The Lish: A Data Model for Grid Free Spreadsheets

Hall, Alan Geoffrey (2019). The Lish: A Data Model for Grid Free Spreadsheets. PhD thesis The Open University.



Throughout the history of the spreadsheet, and throughout the majority of research into improving it, the grid of cells has remained a constant as the underlying data model. An idea that has received recent interest is to provide users with a spreadsheet-like environment based on something other than a grid. The attraction is that if salient features of the data structure can be made more explicit, the machine will be able to provide certain types of error checking and automation.

In this project I consider one such grid replacement, a new data model which I call the “lish”. It is based on nested lists of cells, composed according to rules that allow repeating structures to be described. It allows columns, tables, groups of tables and other structures to be treated as coherent objects. This supports a novel form of cell range selection, and allows the machine to ensure that related structures are kept consistent. The model is also more accommodating than the grid of dynamic space allocation, where the number of cells occupied by a result is not known in advance.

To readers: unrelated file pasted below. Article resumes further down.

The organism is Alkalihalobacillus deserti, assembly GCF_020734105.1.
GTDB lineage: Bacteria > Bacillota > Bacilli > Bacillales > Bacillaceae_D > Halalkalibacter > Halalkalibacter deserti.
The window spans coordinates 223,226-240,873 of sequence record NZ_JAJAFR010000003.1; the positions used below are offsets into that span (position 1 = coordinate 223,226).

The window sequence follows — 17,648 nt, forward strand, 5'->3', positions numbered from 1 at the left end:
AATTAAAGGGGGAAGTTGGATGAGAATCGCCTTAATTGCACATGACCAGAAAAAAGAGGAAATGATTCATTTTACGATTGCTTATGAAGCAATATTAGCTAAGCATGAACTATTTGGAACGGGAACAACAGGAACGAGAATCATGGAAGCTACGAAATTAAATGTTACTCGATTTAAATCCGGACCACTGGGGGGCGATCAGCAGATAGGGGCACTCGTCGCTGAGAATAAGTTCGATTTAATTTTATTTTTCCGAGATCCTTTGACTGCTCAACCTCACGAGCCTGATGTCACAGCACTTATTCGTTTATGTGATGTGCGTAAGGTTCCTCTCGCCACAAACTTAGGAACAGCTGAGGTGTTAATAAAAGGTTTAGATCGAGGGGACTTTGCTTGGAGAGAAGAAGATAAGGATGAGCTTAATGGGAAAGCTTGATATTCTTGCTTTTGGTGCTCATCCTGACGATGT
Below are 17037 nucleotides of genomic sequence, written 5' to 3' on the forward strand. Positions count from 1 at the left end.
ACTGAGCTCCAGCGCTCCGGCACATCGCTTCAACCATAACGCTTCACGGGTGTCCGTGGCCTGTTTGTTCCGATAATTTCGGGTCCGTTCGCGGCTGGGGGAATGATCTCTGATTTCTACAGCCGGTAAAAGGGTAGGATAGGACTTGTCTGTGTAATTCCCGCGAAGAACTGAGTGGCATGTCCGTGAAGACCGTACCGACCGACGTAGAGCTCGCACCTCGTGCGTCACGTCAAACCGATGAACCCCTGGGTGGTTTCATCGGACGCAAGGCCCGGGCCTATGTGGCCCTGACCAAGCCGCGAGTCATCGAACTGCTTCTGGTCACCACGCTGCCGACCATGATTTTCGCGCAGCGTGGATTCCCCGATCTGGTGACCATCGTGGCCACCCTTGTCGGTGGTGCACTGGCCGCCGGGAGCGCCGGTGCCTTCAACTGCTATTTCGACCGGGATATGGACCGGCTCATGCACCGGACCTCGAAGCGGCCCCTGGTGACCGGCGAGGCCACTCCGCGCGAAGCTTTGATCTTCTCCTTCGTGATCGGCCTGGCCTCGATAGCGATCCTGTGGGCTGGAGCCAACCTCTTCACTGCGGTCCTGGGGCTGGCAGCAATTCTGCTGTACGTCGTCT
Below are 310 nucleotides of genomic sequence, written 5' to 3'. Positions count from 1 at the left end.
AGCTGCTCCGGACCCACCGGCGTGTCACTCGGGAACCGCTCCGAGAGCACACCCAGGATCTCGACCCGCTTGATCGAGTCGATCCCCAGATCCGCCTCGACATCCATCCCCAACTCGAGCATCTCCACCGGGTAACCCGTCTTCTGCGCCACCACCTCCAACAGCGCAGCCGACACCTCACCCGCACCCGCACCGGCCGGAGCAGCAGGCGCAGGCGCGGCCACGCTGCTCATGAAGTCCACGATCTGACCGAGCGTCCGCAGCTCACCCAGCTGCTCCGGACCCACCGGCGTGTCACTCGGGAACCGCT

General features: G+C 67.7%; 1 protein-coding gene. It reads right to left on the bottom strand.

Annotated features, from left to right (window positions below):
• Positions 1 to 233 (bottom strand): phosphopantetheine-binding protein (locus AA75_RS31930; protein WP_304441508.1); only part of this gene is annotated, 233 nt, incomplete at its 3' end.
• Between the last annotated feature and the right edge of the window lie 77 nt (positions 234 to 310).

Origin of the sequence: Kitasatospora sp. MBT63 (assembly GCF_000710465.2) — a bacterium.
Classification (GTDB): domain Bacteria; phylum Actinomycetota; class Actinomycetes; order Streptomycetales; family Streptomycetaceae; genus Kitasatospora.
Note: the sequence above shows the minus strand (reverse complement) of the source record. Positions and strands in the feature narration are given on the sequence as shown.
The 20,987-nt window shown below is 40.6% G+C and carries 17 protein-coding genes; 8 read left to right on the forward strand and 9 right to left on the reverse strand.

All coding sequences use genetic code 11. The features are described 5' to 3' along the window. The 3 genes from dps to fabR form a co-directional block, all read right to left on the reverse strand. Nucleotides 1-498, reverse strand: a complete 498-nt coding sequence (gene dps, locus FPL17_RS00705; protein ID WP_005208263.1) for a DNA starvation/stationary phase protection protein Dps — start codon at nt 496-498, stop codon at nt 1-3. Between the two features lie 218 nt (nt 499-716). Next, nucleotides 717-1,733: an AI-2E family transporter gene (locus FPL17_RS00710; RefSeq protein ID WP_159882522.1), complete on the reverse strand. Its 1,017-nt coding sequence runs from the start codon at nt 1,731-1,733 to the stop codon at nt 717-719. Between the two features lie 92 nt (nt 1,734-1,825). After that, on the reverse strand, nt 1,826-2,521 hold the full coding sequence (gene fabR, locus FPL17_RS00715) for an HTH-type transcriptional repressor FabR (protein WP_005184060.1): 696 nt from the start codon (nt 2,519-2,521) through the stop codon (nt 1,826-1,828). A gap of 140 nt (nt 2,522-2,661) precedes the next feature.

Then, I develop a “lish calculus”, an extension to vector arithmetic for hierarchical structures that provides a concise notation for calculations with lishes. This simplifies the usual spreadsheet formula expressions, and enables the machine to interpret them consistently with the context in which they are located.

I evaluate the lish in the framework of the cognitive dimensions of notations, with the help of example use cases and a user study based on a prototype lish editor. These verify many of the hypothesised advantages, but also reveal some difficulties for users. I close with an analysis of how the lish might be revised to address these shortcomings, while continuing to capitalise on the essential benefits.

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